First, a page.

New Orleans: Onward to Frenchmen
With renewed energy, I drove the Impala down Esplanade, hooked left onto Frenchmen, and checked into the Frenchmen Hotel. Nice enough spot, in a Creole townhouse with a back courtyard. Its real strength was location. Frenchmen Street had always been one of the city’s best entertainment strips, long before Katrina, and it recovered quickly after the disaster. Parts of the Quarter are great. But I prefer the local vibe on Frenchmen Street. Tourists do come here, but they’re not of the boozy-wet-T-shirt variety that swarms Bourbon Street.
That night, a bar crawl revealed some surprises. Ray’s Boom Boom Room, Blue Nile, the Spotted Cat, the Apple Barrel, d.b.a., and Snug Harbor were not only open and featuring live music (trad jazz, modern jazz, blues, brass bands, Gypsy swing, and country on this night), but all were packed. This was an ordinary Wednesday. A relatively quiet night just a few blocks away in the French Quarter, during an obvious lull in the tourist season. Yet Frenchmen Street was hopping.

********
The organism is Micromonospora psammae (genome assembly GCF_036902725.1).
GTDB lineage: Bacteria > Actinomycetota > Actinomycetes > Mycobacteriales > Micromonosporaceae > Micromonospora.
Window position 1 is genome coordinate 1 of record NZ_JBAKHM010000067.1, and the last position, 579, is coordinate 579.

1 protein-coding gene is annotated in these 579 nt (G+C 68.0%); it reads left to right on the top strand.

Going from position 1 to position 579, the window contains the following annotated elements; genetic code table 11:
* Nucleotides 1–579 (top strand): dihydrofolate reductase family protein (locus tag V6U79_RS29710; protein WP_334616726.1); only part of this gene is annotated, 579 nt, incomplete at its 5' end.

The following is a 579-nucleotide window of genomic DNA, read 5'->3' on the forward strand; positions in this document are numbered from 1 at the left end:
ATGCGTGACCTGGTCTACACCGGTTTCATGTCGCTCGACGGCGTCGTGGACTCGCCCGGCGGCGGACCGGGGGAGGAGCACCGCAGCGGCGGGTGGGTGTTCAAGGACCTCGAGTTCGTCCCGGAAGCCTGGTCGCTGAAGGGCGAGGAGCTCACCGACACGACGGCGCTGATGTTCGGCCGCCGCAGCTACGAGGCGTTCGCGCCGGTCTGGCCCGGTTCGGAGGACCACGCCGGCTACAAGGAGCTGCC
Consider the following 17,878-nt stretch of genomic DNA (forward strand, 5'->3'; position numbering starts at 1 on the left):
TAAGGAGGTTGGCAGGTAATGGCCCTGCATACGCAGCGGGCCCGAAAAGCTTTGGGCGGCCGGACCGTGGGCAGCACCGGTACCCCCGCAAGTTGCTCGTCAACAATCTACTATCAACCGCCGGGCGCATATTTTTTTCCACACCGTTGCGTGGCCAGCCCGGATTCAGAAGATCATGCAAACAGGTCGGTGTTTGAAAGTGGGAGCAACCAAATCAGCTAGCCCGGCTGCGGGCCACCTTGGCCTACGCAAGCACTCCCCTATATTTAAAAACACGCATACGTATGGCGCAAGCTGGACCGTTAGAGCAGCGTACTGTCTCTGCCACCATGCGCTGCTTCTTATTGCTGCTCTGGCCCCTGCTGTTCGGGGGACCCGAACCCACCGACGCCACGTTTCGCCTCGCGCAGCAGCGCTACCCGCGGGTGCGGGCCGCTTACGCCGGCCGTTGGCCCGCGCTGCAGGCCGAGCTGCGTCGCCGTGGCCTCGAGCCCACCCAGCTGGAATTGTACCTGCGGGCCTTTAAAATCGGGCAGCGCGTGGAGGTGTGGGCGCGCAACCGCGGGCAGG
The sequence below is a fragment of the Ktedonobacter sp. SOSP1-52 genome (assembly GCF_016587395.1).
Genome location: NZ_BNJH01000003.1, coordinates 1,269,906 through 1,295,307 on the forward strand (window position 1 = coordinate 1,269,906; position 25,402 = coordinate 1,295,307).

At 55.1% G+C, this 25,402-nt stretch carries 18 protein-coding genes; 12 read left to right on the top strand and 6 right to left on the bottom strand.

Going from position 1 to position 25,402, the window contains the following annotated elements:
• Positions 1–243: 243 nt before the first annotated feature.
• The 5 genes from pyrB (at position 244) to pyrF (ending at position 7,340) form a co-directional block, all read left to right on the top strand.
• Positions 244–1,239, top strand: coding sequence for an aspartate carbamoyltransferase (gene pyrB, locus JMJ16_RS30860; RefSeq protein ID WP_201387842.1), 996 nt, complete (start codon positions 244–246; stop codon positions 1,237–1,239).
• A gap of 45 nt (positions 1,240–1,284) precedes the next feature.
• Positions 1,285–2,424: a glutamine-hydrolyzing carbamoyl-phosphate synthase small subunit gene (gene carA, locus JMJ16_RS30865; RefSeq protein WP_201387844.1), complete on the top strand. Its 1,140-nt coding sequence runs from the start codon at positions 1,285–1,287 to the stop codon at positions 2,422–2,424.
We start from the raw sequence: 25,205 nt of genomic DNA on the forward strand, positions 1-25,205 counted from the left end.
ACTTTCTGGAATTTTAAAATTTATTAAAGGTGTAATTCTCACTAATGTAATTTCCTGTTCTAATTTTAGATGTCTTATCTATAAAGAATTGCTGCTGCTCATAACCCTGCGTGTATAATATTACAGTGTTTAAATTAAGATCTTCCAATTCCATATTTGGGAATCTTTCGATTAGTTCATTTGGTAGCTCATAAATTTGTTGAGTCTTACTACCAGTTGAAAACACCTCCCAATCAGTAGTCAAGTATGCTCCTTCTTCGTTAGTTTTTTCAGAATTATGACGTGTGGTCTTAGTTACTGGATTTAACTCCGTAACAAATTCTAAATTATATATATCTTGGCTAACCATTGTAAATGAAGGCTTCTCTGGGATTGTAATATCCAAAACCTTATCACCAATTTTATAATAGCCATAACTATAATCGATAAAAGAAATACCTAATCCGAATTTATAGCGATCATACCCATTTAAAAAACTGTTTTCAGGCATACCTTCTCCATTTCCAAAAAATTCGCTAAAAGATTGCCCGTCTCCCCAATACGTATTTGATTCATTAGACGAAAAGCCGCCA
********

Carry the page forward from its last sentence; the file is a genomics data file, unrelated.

Before Katrina, I could go from club to club and expect to run into familiar faces and old friends, but things have changed. Perhaps I don’t spend enough time here anymore. New Orleans has always attracted new residents, typically young people still unburdened by careers, families, and property, ready and willing to spend a few years in the USA’s most exotic city. I’m guessing Katrina washed out a good portion of one generation of such people, scattered them to their hometowns or to other cities that exert a pull on wayward souls. By all appearances a new crop of outsiders has filled the void. New Orleans’ musical appeal isn’t lost on them, either.
Most of the musicians are still around—familiar characters like Kermit Ruffins, Irvin Mayfield, Walter “Wolfman” Washington, and Washboard Chaz. These artists are all gifted performers who tour regularly, but their New Orleans shows benefit from the context, intimacy, and familiarity that can’t be duplicated elsewhere. Frenchmen Street is a row of house parties.
In the midst of it all, however, I encountered Lionel Batiste, Sr., bass drummer of the legendary Tremé Brass Band, sitting alone at the bar of the Spotted Cat, looking sullen and out of place. By his demeanor I took it he didn’t want to be bothered, so I didn’t ask what was on his mind. But I couldn’t help but think that all was not well with the music scene when the usually gregarious Lionel seem so out of sync with it. On the other hand, you can’t always extrapolate from what may just be one man’s bad night.
New Orleans: A Tour of the Lower Ninth Ward